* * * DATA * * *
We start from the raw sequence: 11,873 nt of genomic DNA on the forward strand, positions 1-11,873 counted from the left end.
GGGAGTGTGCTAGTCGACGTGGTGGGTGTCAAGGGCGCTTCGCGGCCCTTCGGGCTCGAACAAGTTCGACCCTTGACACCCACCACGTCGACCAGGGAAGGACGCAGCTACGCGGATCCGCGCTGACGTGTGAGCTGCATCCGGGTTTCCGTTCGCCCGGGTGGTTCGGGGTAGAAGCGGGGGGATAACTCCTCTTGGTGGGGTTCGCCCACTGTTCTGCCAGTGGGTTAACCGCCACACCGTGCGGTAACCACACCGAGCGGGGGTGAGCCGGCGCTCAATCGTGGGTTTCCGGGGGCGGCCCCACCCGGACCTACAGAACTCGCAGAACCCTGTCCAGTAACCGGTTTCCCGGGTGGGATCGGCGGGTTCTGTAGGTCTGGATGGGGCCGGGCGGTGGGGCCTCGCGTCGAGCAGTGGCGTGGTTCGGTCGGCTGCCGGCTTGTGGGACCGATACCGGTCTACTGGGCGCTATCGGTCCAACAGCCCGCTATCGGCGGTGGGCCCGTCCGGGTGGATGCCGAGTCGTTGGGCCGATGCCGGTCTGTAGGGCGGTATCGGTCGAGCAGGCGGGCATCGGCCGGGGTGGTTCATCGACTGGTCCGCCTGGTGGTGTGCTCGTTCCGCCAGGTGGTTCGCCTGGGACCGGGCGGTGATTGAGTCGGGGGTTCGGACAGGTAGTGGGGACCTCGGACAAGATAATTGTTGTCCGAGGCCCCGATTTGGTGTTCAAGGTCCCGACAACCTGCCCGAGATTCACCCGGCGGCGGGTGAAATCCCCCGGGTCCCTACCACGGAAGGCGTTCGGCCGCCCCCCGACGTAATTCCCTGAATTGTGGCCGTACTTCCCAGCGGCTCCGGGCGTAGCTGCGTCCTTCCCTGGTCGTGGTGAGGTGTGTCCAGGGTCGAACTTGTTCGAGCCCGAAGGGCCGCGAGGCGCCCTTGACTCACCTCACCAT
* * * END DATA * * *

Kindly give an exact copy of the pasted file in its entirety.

We start from the raw sequence: 11,873 nt of genomic DNA on the forward strand, positions 1-11,873 counted from the left end.
GGGAGTGTGCTAGTCGACGTGGTGGGTGTCAAGGGCGCTTCGCGGCCCTTCGGGCTCGAACAAGTTCGACCCTTGACACCCACCACGTCGACCAGGGAAGGACGCAGCTACGCGGATCCGCGCTGACGTGTGAGCTGCATCCGGGTTTCCGTTCGCCCGGGTGGTTCGGGGTAGAAGCGGGGGGATAACTCCTCTTGGTGGGGTTCGCCCACTGTTCTGCCAGTGGGTTAACCGCCACACCGTGCGGTAACCACACCGAGCGGGGGTGAGCCGGCGCTCAATCGTGGGTTTCCGGGGGCGGCCCCACCCGGACCTACAGAACTCGCAGAACCCTGTCCAGTAACCGGTTTCCCGGGTGGGATCGGCGGGTTCTGTAGGTCTGGATGGGGCCGGGCGGTGGGGCCTCGCGTCGAGCAGTGGCGTGGTTCGGTCGGCTGCCGGCTTGTGGGACCGATACCGGTCTACTGGGCGCTATCGGTCCAACAGCCCGCTATCGGCGGTGGGCCCGTCCGGGTGGATGCCGAGTCGTTGGGCCGATGCCGGTCTGTAGGGCGGTATCGGTCGAGCAGGCGGGCATCGGCCGGGGTGGTTCATCGACTGGTCCGCCTGGTGGTGTGCTCGTTCCGCCAGGTGGTTCGCCTGGGACCGGGCGGTGATTGAGTCGGGGGTTCGGACAGGTAGTGGGGACCTCGGACAAGATAATTGTTGTCCGAGGCCCCGATTTGGTGTTCAAGGTCCCGACAACCTGCCCGAGATTCACCCGGCGGCGGGTGAAATCCCCCGGGTCCCTACCACGGAAGGCGTTCGGCCGCCCCCCGACGTAATTCCCTGAATTGTGGCCGTACTTCCCAGCGGCTCCGGGCGTAGCTGCGTCCTTCCCTGGTCGTGGTGAGGTGTGTCCAGGGTCGAACTTGTTCGAGCCCGAAGGGCCGCGAGGCGCCCTTGACTCACCTCACCAT